A Far Wilder Magic by Allison Saft

In the dark, gothic town of Wickdon, Maggie Welty lives in an old creaking manor. Maggie’s mother is an alchemist who has recently left town, leaving Maggie with just her bloodhound for company. But when Maggie spots a legendary ancient fox-creature on her porch, her fate is changed forever. Whoever tracks down and kills the hala in the Halfmoon Hunt will earn fame and riches – and if Maggie wins the hunt, she knows her mother will want to celebrate her. This is her chance to bring her home.

But the rules state that only teams of two can join the hunt, and while Maggie is known as the best sharpshooter in town, she needs an alchemist.

Enter Wes Winters. He isn’t an alchemist … yet. Fired from every apprenticeship he’s landed, this is his last chance.

Maggie and Wes make an unlikely team – a charismatic but troubled boy, and a girl who has endured life on the outskirts of a town that never welcomed her. But as the hunt takes over, the pair are drawn together as they uncover a darker magic that may put everything they hold dear in peril…

TITLE: A Far Wilder Magic
AUTHOR: Allison Saft, with narration by Jesse Vilinsky
PUBLISHER: Orion Children's Books
YEAR: 2022
LENGTH : 384 pages (14 hours 37 minutes)
AGE: Young Adult
GENRE: Fantasy

Queer Rep Summary: Lesbian/Sapphic Secondary Character(s), Gay/Achillean Minor Character(s), Bi/Pan Minor Character(s).

A FAR WILDER MAGIC is a deliciously slow burn fantasy romance, getting well past the halfway point before the first longing touch; full of indecision, regret, and hope. Maggie needs Wes's help in order to enter the Halfmoon Hunt and bring down the hala, an immortal creature that some religions say is part of god, and others say is a gift from the divine.  

The narration is split between Wes and Maggie, and the balance is good. I like them both as narrators. This is definitely a place where the audiobook shines, as the audiobook narrator gives them distinct voices which fit the way their tone is described by the text. 

Maggie's relationship with her (currently absent) mother looms large. The reasons for her mother's absence and obsession with alchemy is gradually unfurled as Maggie gets to know Wes and begins to fall for him. Wes's relationships with his sisters and mother are also very important to the story, but as a mostly positive influence. I like Wes's family, they're pretty great and I enjoyed his rapport with them. Maggie's mother is an excellent character and a pretty frustrating person. It takes Maggie a very long time to be able to recognize her mother's treatment of her as neglect and emotional abuse, with Wes calling it out long before Maggie is ready to deal with it on those terms.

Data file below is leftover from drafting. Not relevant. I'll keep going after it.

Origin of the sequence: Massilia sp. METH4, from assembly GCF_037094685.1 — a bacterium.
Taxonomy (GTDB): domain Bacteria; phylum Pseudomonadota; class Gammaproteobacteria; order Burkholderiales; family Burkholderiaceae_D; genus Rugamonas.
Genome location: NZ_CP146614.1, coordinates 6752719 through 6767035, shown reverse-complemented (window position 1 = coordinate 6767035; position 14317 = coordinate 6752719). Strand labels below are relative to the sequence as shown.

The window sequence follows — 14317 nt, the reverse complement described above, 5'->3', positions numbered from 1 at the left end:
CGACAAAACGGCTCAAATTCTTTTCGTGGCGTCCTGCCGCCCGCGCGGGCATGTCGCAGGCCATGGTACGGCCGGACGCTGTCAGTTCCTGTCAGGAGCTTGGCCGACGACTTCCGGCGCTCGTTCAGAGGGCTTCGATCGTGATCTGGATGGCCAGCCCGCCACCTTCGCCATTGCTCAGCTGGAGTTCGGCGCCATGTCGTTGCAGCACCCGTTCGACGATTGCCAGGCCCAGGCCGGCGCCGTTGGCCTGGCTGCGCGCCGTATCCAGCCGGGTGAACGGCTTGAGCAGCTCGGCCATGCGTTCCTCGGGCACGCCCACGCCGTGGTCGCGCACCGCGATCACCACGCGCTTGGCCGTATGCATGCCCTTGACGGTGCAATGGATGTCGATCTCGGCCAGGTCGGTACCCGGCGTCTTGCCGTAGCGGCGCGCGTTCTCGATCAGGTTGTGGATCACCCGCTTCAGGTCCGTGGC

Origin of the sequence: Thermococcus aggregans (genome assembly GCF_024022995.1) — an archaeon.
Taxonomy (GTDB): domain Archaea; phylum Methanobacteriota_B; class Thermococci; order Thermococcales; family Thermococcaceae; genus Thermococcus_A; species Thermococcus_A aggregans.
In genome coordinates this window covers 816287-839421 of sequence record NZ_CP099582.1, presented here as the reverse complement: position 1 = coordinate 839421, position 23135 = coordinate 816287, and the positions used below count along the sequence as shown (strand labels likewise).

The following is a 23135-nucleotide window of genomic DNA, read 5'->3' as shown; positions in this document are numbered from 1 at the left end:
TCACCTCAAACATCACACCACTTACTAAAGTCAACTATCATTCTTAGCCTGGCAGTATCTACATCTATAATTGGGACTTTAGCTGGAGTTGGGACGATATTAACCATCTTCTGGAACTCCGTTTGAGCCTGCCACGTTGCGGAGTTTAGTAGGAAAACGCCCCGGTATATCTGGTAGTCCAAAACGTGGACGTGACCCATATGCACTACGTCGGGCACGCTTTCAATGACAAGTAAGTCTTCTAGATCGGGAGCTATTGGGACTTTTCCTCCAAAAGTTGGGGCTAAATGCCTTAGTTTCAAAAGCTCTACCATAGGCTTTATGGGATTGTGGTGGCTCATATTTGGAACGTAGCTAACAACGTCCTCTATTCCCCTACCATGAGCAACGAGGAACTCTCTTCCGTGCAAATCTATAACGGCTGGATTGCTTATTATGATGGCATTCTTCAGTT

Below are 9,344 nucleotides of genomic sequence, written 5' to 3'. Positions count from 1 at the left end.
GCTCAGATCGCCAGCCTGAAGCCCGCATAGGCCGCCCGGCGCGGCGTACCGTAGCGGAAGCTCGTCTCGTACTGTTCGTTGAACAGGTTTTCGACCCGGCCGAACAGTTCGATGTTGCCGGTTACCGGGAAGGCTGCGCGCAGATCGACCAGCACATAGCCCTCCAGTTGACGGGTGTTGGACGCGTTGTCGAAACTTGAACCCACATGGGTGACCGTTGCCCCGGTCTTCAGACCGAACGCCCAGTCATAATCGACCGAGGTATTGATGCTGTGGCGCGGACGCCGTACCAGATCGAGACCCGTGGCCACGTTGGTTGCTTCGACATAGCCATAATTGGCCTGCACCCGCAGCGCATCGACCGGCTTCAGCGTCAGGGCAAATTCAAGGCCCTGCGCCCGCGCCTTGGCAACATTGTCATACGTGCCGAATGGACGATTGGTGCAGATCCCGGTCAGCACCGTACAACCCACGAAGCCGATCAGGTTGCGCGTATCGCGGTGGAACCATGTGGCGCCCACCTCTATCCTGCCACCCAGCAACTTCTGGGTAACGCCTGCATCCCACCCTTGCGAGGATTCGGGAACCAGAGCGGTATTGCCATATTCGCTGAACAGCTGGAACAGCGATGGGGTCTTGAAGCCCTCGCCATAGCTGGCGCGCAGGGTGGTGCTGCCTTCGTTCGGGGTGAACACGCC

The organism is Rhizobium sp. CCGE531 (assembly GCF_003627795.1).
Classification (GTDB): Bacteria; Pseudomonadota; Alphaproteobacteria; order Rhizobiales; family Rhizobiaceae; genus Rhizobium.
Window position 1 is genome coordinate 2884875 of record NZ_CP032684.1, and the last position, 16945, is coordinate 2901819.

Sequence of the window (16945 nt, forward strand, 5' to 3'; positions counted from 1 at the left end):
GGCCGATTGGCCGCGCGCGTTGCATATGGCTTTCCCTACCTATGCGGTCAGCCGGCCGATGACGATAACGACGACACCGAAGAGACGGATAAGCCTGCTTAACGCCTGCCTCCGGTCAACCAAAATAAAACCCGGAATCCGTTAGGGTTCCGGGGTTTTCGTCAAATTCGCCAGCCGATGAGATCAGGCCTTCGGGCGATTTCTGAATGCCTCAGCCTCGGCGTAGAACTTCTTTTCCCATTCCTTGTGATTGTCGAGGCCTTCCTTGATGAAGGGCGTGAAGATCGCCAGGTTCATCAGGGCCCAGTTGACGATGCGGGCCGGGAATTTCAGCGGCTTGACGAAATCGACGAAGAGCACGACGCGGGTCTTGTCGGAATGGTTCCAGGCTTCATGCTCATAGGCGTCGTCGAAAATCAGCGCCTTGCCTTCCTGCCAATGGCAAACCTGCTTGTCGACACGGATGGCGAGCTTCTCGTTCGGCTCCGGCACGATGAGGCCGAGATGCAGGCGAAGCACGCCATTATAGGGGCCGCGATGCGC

The romance is a very slow burn. I've read slower, but only in books longer than this one. Maggie and Wes are great together, but first they have to get out of their own way about a lot of things. Maggie's anxiety felt realistic, and the romance isn't treated as a cure for it.

The worldbuilding is gradual in terms of character backgrounds, but pretty immediate for the town of Wickdon and the manor where Maggie lives. Maggie's background is definitely meant to be that she's this universe's version of half-Jewish, something that's more shown through the particularities of the bigotry against her more than its shown through any cultural or religious practices that I picked up on. She mentions a few things about her father, and most of the cultural touchstones I could recognize happened when she's thinking about him or talking about something he taught her. Wes is some version of Catholic, as best as I can tell, and the bigotry against him echoes the bits of anti-Irish and anti-Catholic bigotry that I'm aware of as someone who isn't Irish, Catholic, nor Jewish. A major part of Wes's storyline is about figuring out how to navigate the sea of local bigotry which Maggie has grown up in, informed by how he's used to handling it back home. It's very much about him and Maggie figuring out to exist together and what to do about their feelings for each other, but having to deal with bigots is a huge part of the narrative. I'm not in a position to say whether it was done well on a larger level, but I like how it worked in the story and I'm very pleased with how things turn out.

The narration is chock-full of metaphors, usually but not always similes. I didn't mind it, but by the end I was wondering if the characters were going to run out of ways that the color of each other's eyes could be like an entirely different substance, usually a pleasing food or drink. It's done well, I think, but I was starting to notice it each time as I got closer to finishing the story.

I was pleasantly surprised by the pacing. It's several weeks before the hunt begins, and the hunt itself plays out over several weeks because of various ceremonial and preparatory stages. I like the plot and I love the ending. 

CW for sexual content (explicit), racism, xenophobia, religious bigotry (graphic), antisemitism (graphic, fantasy analog), alcohol, neglect, disassociation (graphic), panic attacks (graphic), emotional abuse (graphic), injury description (graphic), child death (backstory), parental death (backstory), animal death (graphic), death.

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